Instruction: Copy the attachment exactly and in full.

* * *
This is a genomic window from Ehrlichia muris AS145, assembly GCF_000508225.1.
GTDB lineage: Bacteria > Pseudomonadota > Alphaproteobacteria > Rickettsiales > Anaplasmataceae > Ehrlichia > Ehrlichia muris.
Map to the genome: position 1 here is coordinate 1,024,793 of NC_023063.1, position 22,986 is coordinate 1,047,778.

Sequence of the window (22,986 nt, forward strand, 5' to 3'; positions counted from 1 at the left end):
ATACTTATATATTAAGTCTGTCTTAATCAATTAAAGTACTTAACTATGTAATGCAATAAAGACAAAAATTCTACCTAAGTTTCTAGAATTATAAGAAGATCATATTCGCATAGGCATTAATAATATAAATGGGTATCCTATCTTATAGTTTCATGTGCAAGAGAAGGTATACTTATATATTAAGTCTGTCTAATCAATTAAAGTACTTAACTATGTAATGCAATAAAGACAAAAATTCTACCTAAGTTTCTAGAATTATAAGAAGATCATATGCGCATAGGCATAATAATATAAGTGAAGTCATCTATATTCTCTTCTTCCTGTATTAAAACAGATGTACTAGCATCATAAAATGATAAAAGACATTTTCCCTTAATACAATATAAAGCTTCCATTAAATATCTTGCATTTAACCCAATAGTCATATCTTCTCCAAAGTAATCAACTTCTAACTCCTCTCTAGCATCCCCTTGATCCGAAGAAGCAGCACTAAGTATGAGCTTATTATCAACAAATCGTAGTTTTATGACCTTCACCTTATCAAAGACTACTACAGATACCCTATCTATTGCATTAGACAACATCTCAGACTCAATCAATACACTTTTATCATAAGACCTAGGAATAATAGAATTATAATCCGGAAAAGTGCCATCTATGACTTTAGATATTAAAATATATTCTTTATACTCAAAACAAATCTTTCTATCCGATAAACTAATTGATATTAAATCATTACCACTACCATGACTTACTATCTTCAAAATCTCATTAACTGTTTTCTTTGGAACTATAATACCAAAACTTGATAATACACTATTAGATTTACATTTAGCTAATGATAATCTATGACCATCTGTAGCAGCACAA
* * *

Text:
This is a genomic window from Ehrlichia muris AS145, assembly GCF_000508225.1.
GTDB lineage: Bacteria > Pseudomonadota > Alphaproteobacteria > Rickettsiales > Anaplasmataceae > Ehrlichia > Ehrlichia muris.
Map to the genome: position 1 here is coordinate 1,024,793 of NC_023063.1, position 22,986 is coordinate 1,047,778.

Sequence of the window (22,986 nt, forward strand, 5' to 3'; positions counted from 1 at the left end):
ATACTTATATATTAAGTCTGTCTTAATCAATTAAAGTACTTAACTATGTAATGCAATAAAGACAAAAATTCTACCTAAGTTTCTAGAATTATAAGAAGATCATATTCGCATAGGCATTAATAATATAAATGGGTATCCTATCTTATAGTTTCATGTGCAAGAGAAGGTATACTTATATATTAAGTCTGTCTAATCAATTAAAGTACTTAACTATGTAATGCAATAAAGACAAAAATTCTACCTAAGTTTCTAGAATTATAAGAAGATCATATGCGCATAGGCATAATAATATAAGTGAAGTCATCTATATTCTCTTCTTCCTGTATTAAAACAGATGTACTAGCATCATAAAATGATAAAAGACATTTTCCCTTAATACAATATAAAGCTTCCATTAAATATCTTGCATTTAACCCAATAGTCATATCTTCTCCAAAGTAATCAACTTCTAACTCCTCTCTAGCATCCCCTTGATCCGAAGAAGCAGCACTAAGTATGAGCTTATTATCAACAAATCGTAGTTTTATGACCTTCACCTTATCAAAGACTACTACAGATACCCTATCTATTGCATTAGACAACATCTCAGACTCAATCAATACACTTTTATCATAAGACCTAGGAATAATAGAATTATAATCCGGAAAAGTGCCATCTATGACTTTAGATATTAAAATATATTCTTTATACTCAAAACAAATCTTTCTATCCGATAAACTAATTGATATTAAATCATTACCACTACCATGACTTACTATCTTCAAAATCTCATTAACTGTTTTCTTTGGAACTATAATACCAAAACTTGATAATACACTATTAGATTTACATTTAGCTAATGATAATCTATGACCATCTGTAGCAGCACAA